Optimism: The Great Motivator

A New Year’s resolution suggestion: be optimistic and expect the best, then work as hard as you can to make it happen.

Every day your attitude and behavior are reflected throughout your organization. Your response to challenges and reaction to everyday issues creates an attitude and helps define the culture of your organization. This is the year to be an optimist and help spread that positive thinking throughout your organization.

Be aware that optimism is not always welcomed in an organization. In fact, some people will tag an optimist as a person out of touch with his surroundings, a person who chooses not to face the seriousness of her present situation. These descriptions of this word are definite shortcomings of character and judgment, but they also are not a trait of a true optimist, who is realistic as well as optimistic. I’m not talking about a person who leaves things to divine chance, fate and generally in the hands of others. I’m instead referring to someone who trusts in their decisions and those of the people they hire.

It starts inside you
Optimism simply means to expect that things will work out and then to do everything within your power to create conditions to achieve this expectation. Companies, as well as individuals, create their own internal expectations of optimism or pessimism. It starts with their basic belief about the world – good or bad. The suspicious and distrusting see everything through the eyes of suspicion and negativity. I call this the “yeah, but” mentality. These people will be found driving themselves, and those around them, crazy with second guesses, hostile criticism, killer statements and generally a tense state of being. My guess is that these folks are also basically miserable inside themselves, maybe even clinically depressed. They often speak with the “if only I’d” phrase, describing some missed opportunity. They rarely take people at their word. They are usually looking for the hidden meaning. This attitude of distrust and suspicion can dominate a person or an organization. Don’t confuse this state of confusion with good analytical decision-making if the person constantly challenges, rather than contributes, ideas.

Being a realist
One of the most common criticisms of a “dyed-in-the-wool” optimist is that of being out of touch with reality. Realism is a state of mind, or an edited view of the world in which you see only what you consider pertinent data or critical information. The misconception may come from those who fail to thoroughly weigh or acknowledge downsides. At the same time, there are people who concentrate on the problems and others who look for someone or something to blame. Optimists look for the solution, usually by sifting through pertinent data and polling others. In other words, optimists get on with it!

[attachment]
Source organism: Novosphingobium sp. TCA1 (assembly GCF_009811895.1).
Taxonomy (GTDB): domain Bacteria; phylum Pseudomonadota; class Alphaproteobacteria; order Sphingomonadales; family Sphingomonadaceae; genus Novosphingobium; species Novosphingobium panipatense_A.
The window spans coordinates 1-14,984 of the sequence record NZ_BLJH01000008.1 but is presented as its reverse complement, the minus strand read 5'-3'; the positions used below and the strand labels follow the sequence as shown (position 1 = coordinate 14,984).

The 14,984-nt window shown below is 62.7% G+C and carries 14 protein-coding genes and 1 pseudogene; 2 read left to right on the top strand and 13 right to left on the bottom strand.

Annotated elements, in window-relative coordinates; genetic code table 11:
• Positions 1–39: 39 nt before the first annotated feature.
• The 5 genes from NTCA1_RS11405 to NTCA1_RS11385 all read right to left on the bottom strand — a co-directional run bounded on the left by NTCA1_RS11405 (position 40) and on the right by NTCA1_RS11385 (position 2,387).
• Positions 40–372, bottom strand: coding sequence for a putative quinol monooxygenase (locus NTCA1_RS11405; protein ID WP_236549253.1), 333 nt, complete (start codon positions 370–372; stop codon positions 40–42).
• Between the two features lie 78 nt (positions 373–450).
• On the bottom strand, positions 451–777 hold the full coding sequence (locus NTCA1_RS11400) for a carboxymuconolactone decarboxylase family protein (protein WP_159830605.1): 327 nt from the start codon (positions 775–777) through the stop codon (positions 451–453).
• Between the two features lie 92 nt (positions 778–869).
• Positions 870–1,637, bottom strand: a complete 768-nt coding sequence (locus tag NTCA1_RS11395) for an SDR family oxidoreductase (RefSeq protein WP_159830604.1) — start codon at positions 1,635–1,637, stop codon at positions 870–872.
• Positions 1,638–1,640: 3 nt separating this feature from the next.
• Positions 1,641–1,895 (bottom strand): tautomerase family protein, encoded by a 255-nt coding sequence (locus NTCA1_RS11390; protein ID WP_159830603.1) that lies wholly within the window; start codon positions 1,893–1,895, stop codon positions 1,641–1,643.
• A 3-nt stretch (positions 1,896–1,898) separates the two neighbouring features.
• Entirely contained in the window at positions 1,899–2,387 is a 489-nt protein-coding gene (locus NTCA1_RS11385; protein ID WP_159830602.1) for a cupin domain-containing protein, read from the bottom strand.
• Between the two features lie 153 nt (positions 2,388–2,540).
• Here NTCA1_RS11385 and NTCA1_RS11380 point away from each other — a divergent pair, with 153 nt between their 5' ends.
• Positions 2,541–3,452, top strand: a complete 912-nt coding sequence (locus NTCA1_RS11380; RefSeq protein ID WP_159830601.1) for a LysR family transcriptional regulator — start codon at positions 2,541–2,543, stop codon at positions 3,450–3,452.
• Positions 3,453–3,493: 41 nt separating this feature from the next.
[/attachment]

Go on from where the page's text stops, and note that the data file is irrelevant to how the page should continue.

Handling your critics
When a true optimist is faced with difficulties and things aren’t going so well, he can be sure to confront naysayers all too willing to point out problems. They will challenge the ideas of success. Every point of confidence will be dampened by some sort of critical comment. Remember that the goal of the critics is to stop you from achieving. They desperately want to bring you down to their level of achievement. I have found the best response to these people is to understand what they are doing and to ignore their efforts to influence you. Engaging them in a discussion or trying to explain your actions only feeds the engine of the critic. You have now allowed yourself to be distracted from your goals. In other words, they win!

The power of optimism
In defining optimism, we can say that strong optimists:

  • Have a bias towards “Yes”
  • Trust people and are trustworthy
  • Make objective decisions
  • Trust their gut
  • Expect the best
  • Act decisively
  • Ask “what if” often

I have yet to meet a winner, champion or high achiever who didn’t first of all think themselves able to achieve at a high level. High achievers play a program in their mind that envisions success. At the same time, they acknowledge setbacks but do not stay hung up on them. Success becomes their expectation and their behavior follows. This same set of circumstances can take place for an entire organization with the right type of leadership.

Actions to take
CEOs/managers should be role models for optimistic and upbeat behavior. Employees tend to do as you do, rather than doing as you say. Here are some optimistic actions that will speak louder than words:

1) Focus continually on measurable goals with deadlines that help the company grow and prosper.
2) Display large and colorful charts around the office to highlight the progress on goals.
3) Find solutions for each problem that arises.
4) Deflect employee whines, moans, and complaints by acknowledging their concern and asking them to propose three solutions to the issue.
5) Start meetings with a roundtable discussion of what is going right in the company and accomplishments of individuals and departments.
6) Give employees positive acknowledgement for their contributions

Acting with optimistic tendencies is both a great complement to leadership and a positive point of leverage for leaders.

Vistage speaker Vince Langley is a corporate leader, national speaker, consultant and cowboy. Langley’s work with Nordstrom’s in the retail sector, Boeing Commercial Airplane Co. in manufacturing, CH2M Hill in professional services and hundreds of other companies has led to an extensive understanding of the difficulties of implementing the tools of continuous improvement.

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